At the very bottom is the
java.basemodule, which contains essential classes such as
java.lang.String. The base module depends upon no module, and every other module depends upon the base module. Edges to the base module are lighter than other edges.
Near the top is the
java.se.eemodule, which gathers together all of the modules that comprise the Java SE Platform, including modules that overlap with the Java EE Platform Specification. This is an example of an aggregator module, which collects and re-exports the content of other modules but adds no content of its own. A run-time system configured to contain the
java.se.eemodule will contain all of the API packages of the Java SE Platform. A module is included in the Java SE Platform Specification if, and only if, it is a standard module reachable from the
java.seaggregator module gathers together those parts of the Java SE Platform that do not overlap with Java EE.
The non-standard modules include debugging and serviceability tools and APIs (e.g.,
jdk.jconsole), development tools (e.g.,
jdk.xml.bind), and various service providers (e.g.,
jdk.crypto.ec), which are made available to other modules via the existing
java.smartcardiomodule is standard but not part of the Java SE Platform Specification, hence its name starts with the string
"java."but it is colored blue, and it is not reachable from the
The module graph is, in effect, a new kind of API, and is specified and
evolved as such. The subgraph of the module graph rooted at the
java.se.ee module, with all non-SE modules and corresponding edges
removed, is specified in the Java SE Platform Specification; its
evolution will hereinafter be governed by the JCP. The evolution of the
remainder of the graph will be covered by future JEPs. In either case,
if a module is specified as being available for general use then it will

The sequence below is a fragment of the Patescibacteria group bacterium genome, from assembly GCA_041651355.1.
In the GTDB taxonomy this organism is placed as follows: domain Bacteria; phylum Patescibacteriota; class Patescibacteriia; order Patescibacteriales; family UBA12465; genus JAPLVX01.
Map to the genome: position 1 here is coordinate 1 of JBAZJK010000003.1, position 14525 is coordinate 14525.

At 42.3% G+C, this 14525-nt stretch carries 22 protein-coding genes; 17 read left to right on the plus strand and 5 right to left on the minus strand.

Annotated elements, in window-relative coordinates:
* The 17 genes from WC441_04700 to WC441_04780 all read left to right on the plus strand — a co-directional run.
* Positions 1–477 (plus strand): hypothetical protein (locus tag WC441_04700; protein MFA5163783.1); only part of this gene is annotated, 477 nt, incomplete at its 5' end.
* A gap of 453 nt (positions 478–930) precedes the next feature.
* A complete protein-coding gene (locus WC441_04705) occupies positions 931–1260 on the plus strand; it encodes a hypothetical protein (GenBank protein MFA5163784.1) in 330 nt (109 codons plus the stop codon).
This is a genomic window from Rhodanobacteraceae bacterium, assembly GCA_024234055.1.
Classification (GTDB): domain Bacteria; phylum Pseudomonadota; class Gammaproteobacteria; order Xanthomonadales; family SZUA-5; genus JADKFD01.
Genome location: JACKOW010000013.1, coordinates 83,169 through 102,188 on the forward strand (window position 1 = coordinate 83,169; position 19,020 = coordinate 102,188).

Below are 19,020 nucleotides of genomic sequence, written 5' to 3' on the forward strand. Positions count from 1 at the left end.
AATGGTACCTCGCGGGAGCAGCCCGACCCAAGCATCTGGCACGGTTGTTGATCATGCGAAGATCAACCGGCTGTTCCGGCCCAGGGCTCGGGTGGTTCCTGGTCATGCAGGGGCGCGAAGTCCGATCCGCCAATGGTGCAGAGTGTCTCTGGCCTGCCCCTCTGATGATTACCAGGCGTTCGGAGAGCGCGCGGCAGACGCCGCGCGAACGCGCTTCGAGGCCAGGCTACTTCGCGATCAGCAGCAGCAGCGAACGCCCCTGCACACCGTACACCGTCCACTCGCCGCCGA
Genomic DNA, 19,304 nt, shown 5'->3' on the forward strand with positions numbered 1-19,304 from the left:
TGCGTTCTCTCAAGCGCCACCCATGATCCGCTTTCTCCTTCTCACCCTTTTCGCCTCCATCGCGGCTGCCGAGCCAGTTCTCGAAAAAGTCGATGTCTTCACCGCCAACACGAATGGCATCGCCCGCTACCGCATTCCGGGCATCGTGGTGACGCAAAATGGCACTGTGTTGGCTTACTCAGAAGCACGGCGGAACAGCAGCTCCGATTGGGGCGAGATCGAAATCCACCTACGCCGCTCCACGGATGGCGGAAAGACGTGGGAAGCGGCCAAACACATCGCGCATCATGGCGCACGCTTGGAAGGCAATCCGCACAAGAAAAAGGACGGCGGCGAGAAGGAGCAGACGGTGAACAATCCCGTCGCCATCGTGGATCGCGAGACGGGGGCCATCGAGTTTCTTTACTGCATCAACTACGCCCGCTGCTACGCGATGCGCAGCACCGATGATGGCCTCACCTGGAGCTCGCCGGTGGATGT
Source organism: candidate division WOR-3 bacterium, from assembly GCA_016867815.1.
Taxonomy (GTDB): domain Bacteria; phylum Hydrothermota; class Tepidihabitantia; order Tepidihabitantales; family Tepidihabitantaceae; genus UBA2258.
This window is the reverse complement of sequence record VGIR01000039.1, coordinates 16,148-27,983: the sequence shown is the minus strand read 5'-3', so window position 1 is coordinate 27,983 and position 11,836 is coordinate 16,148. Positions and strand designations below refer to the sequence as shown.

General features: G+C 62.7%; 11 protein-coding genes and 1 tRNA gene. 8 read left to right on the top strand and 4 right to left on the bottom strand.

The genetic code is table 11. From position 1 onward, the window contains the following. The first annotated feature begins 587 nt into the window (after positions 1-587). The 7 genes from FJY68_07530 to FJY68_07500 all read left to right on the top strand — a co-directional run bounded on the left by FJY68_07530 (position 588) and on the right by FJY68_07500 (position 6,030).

be subject to the same evolutionary constraints as other APIs. Removing
such a module or changing it incompatibly, in particular, will require
public notice at least one major release in advance.
A tabular summary of all of the modules, including footprint metrics for a Linux/AMD64 build, is available here.
The unit and regression tests in the JDK and
the harness used to run them, now allow tests to be selected on the basis
of the modules which they test and upon which they depend, so that
arbitrary configurations of JDK modules can be tested.
The primary functional test of this enhancement inspects a configured set of modules to ensure that it is a valid combination of the modules defined herein, that each module has the expected content and exports the expected API packages, and that the modules have the expected dependence relationships.
The JCK can now test those aspects of the module graph which become part of the Java SE Platform Specification. This includes the names of the SE modules, their exported API packages, and the dependences amongst them that cause SE API packages to be re-exported. The JCK can also test arbitrary configurations of the SE modules present in a Platform Implementation.
Risks and Assumptions
The modular structure defined here does not support at least one known
use case, namely that of wanting to use the
java.beans package without
having to require the very large
java.desktop module. It might not
address other use cases, as yet unknown. If a critical use case is not
supported in the final implementation of this JEP then we expect to be
able address it in a later release by refactoring the module graph.
This JEP is the one of several for Project Jigsaw. The other JEPs are: